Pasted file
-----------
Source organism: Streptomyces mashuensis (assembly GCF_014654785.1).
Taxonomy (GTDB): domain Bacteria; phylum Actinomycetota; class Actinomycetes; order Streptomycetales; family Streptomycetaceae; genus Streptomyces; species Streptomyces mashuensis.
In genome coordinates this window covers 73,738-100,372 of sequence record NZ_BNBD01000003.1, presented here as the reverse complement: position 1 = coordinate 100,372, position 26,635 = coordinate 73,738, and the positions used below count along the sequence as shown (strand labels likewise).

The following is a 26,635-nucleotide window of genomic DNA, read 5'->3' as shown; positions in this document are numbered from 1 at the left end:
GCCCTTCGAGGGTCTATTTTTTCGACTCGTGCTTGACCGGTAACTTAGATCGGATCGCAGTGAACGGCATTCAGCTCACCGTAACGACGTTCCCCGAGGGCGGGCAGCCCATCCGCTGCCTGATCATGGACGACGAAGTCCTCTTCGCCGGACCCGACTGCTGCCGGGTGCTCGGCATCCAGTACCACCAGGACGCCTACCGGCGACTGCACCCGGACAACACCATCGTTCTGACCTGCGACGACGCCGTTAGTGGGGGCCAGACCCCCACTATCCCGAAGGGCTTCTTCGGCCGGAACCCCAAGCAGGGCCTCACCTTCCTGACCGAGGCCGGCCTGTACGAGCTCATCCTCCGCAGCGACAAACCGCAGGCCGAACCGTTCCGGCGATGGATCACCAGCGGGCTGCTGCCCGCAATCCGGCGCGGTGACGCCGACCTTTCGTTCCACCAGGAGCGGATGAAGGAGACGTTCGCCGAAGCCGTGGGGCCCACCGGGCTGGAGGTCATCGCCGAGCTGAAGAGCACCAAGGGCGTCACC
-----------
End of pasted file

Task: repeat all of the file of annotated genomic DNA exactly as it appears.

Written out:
Source organism: Streptomyces mashuensis (assembly GCF_014654785.1).
Taxonomy (GTDB): domain Bacteria; phylum Actinomycetota; class Actinomycetes; order Streptomycetales; family Streptomycetaceae; genus Streptomyces; species Streptomyces mashuensis.
In genome coordinates this window covers 73,738-100,372 of sequence record NZ_BNBD01000003.1, presented here as the reverse complement: position 1 = coordinate 100,372, position 26,635 = coordinate 73,738, and the positions used below count along the sequence as shown (strand labels likewise).

The following is a 26,635-nucleotide window of genomic DNA, read 5'->3' as shown; positions in this document are numbered from 1 at the left end:
GCCCTTCGAGGGTCTATTTTTTCGACTCGTGCTTGACCGGTAACTTAGATCGGATCGCAGTGAACGGCATTCAGCTCACCGTAACGACGTTCCCCGAGGGCGGGCAGCCCATCCGCTGCCTGATCATGGACGACGAAGTCCTCTTCGCCGGACCCGACTGCTGCCGGGTGCTCGGCATCCAGTACCACCAGGACGCCTACCGGCGACTGCACCCGGACAACACCATCGTTCTGACCTGCGACGACGCCGTTAGTGGGGGCCAGACCCCCACTATCCCGAAGGGCTTCTTCGGCCGGAACCCCAAGCAGGGCCTCACCTTCCTGACCGAGGCCGGCCTGTACGAGCTCATCCTCCGCAGCGACAAACCGCAGGCCGAACCGTTCCGGCGATGGATCACCAGCGGGCTGCTGCCCGCAATCCGGCGCGGTGACGCCGACCTTTCGTTCCACCAGGAGCGGATGAAGGAGACGTTCGCCGAAGCCGTGGGGCCCACCGGGCTGGAGGTCATCGCCGAGCTGAAGAGCACCAAGGGCGTCACC